What The DUI Manual Says
Second of three parts
The man who “wrote the book” on DUI prosecutions in Pennsylvania says attorneys should be aware of the need to convert serum blood BAC to whole blood BAC.
According to Max Little, transportation safety resource prosecutor for the Pennsylvania District Attorneys Association (PDAA), “most that I’m aware of do” know the difference between serum and whole blood tests.
“There’s case law on the subject,” Little said. “The information is out there.”
There is also Little’s book.
He is the author of “Investigating, Charging, and Litigating DUI Cases: A Manual for Pennsylvania Prosecutors 2013.”
Information about the need to convert BAC from serum tests “is in there,” he said.
Little provided electronic copies of three pages of the book.
One passage reads:
“Prosecutors must be aware of the various types of blood testing. For example, serum or plasma testing is usually performed in emergency-room situations. When ‘whole blood’ testing is not performed, a scientifically-acceptable conversion factor must be introduced. It is advisable to give the Defendant the benefit of the doubt and use the factor which yields the lowest ‘converted’ BAC. Otherwise, the defense can argue some bias on the part of the Commonwealth.”
That book is only the latest edition of a DUI manual made available to prosecutors “for a long time,” he said. “From that perspective, we’ve certainly tried to make the information available.”
Little also runs “DUI boot camps” for attorneys.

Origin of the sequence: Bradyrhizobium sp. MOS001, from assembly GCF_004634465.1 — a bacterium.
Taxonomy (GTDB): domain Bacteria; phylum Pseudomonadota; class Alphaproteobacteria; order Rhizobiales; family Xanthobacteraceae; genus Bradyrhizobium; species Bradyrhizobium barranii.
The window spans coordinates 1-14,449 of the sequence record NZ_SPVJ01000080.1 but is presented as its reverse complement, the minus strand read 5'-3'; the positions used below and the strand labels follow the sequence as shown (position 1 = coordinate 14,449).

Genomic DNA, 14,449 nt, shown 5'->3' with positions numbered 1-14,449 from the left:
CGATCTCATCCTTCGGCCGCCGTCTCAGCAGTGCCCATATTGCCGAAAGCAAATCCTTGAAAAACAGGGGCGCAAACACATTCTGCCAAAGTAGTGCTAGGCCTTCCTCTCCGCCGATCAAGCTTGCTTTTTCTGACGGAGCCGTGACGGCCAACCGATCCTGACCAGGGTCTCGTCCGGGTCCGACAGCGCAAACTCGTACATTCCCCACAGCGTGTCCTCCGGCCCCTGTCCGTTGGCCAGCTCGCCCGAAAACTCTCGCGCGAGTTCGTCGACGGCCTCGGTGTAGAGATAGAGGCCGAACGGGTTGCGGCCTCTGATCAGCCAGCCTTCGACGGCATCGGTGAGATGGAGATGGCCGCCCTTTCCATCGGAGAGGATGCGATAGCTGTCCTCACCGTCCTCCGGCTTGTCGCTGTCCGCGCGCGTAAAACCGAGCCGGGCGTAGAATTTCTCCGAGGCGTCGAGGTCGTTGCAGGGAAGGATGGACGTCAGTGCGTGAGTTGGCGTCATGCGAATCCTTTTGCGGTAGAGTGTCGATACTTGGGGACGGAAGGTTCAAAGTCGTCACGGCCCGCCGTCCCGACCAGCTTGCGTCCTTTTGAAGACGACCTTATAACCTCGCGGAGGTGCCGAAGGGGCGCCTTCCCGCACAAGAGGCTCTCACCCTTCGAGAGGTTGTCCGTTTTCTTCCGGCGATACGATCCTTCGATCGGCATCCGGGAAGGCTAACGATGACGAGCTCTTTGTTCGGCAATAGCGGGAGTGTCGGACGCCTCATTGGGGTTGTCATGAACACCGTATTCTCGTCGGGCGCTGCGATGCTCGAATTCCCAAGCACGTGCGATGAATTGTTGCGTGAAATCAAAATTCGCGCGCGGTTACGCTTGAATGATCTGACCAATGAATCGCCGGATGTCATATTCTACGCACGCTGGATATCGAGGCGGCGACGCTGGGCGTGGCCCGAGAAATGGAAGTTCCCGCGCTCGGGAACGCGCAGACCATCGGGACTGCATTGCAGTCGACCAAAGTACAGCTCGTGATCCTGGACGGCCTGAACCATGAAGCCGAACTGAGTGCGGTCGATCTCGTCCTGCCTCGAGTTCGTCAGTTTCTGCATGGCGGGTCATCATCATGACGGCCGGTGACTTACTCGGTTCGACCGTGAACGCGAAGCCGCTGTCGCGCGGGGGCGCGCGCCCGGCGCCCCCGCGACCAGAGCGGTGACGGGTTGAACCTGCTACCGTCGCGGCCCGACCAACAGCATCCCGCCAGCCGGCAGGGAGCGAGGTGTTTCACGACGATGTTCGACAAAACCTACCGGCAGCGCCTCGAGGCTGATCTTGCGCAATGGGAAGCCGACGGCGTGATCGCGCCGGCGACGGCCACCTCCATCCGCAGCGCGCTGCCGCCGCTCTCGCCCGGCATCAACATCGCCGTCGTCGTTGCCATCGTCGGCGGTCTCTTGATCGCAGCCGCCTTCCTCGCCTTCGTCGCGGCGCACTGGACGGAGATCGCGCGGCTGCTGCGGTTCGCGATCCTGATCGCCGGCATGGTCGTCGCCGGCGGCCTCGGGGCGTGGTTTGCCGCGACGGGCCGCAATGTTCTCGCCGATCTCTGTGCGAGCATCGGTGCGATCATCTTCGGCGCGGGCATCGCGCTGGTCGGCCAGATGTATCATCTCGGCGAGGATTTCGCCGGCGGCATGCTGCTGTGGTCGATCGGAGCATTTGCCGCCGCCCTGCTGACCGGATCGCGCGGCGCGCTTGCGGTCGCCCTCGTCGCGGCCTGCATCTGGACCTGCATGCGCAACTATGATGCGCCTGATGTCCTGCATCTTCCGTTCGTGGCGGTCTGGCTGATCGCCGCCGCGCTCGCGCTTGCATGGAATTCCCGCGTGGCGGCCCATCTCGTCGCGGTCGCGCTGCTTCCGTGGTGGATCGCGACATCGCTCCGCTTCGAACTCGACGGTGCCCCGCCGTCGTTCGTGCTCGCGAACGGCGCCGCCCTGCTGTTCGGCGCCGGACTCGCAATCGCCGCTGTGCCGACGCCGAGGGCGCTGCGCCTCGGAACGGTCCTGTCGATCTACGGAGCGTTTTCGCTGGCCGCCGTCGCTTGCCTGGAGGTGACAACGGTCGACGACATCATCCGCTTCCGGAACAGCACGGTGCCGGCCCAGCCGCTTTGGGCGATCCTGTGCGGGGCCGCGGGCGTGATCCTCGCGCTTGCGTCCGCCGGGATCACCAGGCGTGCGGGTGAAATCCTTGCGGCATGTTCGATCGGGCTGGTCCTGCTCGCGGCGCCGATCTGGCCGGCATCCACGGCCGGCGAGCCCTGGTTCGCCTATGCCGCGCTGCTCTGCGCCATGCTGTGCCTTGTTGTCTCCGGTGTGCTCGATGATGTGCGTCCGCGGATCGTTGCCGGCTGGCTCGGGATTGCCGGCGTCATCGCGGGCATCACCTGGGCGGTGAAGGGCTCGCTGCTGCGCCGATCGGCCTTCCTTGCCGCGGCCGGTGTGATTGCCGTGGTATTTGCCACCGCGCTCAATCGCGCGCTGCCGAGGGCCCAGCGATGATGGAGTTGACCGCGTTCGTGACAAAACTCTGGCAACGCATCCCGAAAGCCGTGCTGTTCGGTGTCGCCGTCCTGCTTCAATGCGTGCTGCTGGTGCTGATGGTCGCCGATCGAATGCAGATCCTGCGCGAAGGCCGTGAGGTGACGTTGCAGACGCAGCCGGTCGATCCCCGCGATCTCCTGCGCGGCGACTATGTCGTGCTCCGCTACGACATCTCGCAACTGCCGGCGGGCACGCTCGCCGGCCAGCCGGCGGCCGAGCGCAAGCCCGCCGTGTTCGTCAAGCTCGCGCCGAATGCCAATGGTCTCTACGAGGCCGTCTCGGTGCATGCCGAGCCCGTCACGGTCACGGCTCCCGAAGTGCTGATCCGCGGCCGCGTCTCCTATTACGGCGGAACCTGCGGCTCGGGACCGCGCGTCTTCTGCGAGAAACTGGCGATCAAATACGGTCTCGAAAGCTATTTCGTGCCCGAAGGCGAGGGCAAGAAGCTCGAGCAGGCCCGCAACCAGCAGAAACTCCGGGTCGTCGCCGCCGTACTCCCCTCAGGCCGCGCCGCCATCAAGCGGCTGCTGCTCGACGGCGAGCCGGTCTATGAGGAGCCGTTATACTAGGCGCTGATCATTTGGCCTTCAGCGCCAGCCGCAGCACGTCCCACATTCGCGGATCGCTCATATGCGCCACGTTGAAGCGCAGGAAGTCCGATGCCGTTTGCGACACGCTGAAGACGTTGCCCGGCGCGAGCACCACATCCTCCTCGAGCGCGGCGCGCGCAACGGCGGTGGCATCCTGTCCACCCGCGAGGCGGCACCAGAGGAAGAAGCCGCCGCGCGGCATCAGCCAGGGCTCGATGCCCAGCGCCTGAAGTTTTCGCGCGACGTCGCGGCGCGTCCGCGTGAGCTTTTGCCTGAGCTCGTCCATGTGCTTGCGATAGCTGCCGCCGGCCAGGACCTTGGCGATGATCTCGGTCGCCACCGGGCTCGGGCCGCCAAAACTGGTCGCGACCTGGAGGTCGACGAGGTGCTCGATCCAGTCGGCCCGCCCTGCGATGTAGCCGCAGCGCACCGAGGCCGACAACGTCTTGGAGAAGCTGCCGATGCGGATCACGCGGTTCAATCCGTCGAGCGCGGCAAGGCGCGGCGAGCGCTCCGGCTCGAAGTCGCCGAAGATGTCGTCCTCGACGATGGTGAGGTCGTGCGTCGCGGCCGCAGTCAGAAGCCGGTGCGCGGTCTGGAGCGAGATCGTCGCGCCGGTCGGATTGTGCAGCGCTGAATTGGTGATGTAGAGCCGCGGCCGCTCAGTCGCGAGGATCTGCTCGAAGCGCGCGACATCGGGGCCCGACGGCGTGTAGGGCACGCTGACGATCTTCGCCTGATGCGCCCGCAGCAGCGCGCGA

The idea of converting blood alcohol results is at least 20 years old.
“Before I became district attorney in Sullivan County, I was assistant district attorney in Bradford County,” Little said. During one of his first cases “we had to introduce the conversion factor. This was in 1994.”
Little is familiar with the situation in Warren County. “I did look at what (Warren County District Attorney) Rob (Greene) had come up with as far as a tally of cases affected,” he said. “It’s an unfortunate situation.”
“We’ve tried to be of assistance,” Little said of the association. “We’re sympathetic to walking into a situation like that.”
He said there are many more defense challenges to DUIs than even 10 years ago.
“When I started prosecuting DUIs, it was almost never challenged if you had a good (BAC) number,” Little said. “For the most part, the defense bar really was not looking to attack the labs the way they do now.”
“That in itself is a fairly recent phenomenon,” he said. “Some of the defense bar have really done their homework, visited labs. All of that is a trend that 10 years ago you didn’t see that much.”